Fencer Ashley Marcus awarded Wooden Citizenship Cup

The senior from Florida was honored for her work fighting bullying and sexual violence.

Ashley Marcus

Athletes for a Better World (ABW), an organization that aims to use sports to develop character, teamwork, and citizenship, awarded its Coach Wooden Citizenship Cup to Ashley Marcus, a senior on the women’s fencing team, at its annual awards ceremony in Atlanta on Wednesday, April 25.

Named after John Wooden, former head coach of the UCLA men’s basketball team and a 10-time national champion, the Citizenship Cup is presented to distinguished athletes from any sport—two high school, one intercollegiate, and one professional—who best display character, teamwork, and citizenship, attributes ABW deems central to transforming individuals, sport, and society.

Marcus, a communications major, is the second Penn student-athlete to be honored with the Wooden Citizenship Cup. Former men’s basketball player Dau Jok was the collegiate recipient for the 2013-14 academic year.

From Golden Beach, Fla., Marcus is committed to fighting bullying and sexual violence through various means, including helping to rewrite legislation, authoring a book, and public speaking.

Last summer, she interned at the U.S. Department of Justice in the Criminal Section of the Civil Rights Division, conducting research on human trafficking. She has also worked for the Florida Parent Teacher Association, lecturing and leading discussions throughout the United States about reporting processes and legislation pertaining to sexual violence in elementary, middle, and high schools.

Ashley Marcus

In addition, Marcus co-authored an amendment to Florida Anti-Bullying Law 1006.147, also known as the Jeffrey Johnston Stand Up for All Students Act, which requires school districts to adopt an official policy prohibiting bullying and harassment of students and staff on school grounds, at school-sponsored events, and through school computer networks.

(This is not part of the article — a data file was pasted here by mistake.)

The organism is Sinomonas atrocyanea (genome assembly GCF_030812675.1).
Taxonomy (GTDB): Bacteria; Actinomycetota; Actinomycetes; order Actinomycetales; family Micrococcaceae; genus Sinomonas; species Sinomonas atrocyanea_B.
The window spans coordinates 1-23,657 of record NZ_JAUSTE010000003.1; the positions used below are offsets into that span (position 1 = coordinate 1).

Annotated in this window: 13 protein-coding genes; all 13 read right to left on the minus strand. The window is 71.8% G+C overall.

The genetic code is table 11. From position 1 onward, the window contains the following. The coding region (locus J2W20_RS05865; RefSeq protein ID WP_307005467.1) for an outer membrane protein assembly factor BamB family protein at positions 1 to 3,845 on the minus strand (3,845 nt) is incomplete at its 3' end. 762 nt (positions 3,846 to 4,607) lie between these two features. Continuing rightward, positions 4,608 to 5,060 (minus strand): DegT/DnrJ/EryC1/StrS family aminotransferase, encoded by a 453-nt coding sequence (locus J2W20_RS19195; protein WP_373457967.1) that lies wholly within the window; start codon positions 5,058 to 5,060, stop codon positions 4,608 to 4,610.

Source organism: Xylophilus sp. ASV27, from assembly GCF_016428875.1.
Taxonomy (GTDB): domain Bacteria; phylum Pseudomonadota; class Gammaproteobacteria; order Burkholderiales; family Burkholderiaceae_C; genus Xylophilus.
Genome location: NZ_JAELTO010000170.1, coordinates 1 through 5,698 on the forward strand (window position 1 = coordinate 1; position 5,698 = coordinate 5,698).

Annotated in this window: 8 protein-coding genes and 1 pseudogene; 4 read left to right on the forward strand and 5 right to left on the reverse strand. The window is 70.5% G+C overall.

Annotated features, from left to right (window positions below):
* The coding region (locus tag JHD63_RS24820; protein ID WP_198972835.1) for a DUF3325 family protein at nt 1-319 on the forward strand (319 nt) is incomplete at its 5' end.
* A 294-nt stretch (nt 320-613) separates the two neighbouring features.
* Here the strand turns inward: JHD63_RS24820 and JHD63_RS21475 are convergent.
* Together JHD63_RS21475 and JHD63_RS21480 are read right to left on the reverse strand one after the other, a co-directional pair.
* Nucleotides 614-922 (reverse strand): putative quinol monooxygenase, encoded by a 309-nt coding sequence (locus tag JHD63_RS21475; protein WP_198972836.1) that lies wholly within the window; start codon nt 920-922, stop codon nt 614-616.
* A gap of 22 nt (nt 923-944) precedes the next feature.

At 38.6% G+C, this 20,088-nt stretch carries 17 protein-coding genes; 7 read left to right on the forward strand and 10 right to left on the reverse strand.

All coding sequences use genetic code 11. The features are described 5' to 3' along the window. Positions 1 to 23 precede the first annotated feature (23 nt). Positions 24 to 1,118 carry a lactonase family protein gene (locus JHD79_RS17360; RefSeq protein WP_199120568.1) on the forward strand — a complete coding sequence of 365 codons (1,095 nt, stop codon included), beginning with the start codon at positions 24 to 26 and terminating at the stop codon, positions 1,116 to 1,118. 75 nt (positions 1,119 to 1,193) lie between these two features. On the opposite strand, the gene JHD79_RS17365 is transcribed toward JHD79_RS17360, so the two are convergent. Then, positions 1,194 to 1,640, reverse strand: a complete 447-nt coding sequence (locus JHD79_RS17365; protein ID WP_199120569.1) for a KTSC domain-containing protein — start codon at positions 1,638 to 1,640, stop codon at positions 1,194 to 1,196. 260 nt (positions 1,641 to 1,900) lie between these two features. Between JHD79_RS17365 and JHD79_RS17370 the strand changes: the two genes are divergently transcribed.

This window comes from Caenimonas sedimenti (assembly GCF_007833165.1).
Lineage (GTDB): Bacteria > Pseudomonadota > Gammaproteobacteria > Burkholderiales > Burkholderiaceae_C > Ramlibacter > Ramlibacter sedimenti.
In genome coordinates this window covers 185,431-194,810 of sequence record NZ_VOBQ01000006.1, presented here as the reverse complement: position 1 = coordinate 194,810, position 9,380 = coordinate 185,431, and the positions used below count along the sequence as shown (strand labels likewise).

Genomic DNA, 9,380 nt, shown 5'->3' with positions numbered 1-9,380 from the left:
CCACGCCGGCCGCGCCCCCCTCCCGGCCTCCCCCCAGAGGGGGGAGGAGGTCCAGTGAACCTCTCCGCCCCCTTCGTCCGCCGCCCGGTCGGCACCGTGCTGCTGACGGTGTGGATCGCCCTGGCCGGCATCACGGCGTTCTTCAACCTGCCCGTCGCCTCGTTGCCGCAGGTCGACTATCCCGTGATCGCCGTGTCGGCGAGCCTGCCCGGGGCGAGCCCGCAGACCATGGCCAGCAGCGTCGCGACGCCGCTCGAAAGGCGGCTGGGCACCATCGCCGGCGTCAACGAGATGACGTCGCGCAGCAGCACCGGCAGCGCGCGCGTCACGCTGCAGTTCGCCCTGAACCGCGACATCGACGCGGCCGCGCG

In August 2011, Marcus founded the “Just Tell” organization after identifying a need for sexual violence prevention and education within Florida’s public schools. Through “Just Tell,” she authored educational pamphlets distributed in schools throughout the United States for students and guidance counselors on understanding the implications, reporting, and prevention of sexual assault in schools.

Marcus has also authored a children’s book on reporting and preventing sexual violence, “Just Tell: Raising Awareness About the Sexual Abuse of Children,” which serves as a guide to facilitate communication between parents and students.

On Penn’s campus, Marcus is a board member of Penn Anti-Violence Educators and a student-athlete representative for the University’s Public Safety Focus Group, a collaboration of Penn student groups and Penn Violence Prevention that promotes on-campus safety measures, such as the dissemination of campus resources.

Within Penn Athletics, Marcus spurred the department’s “It’s on Us” campaign, the first of its kind among Ivy League institutions. As part of the initiative, she planned and executed sexual-violence education events in which members of the Penn community were encouraged to take the pledge and learn about the University’s resources.

A Thouron Scholar, Marcus will attend the University of Edinburgh in the United Kingdom and study policy studies after graduating in May.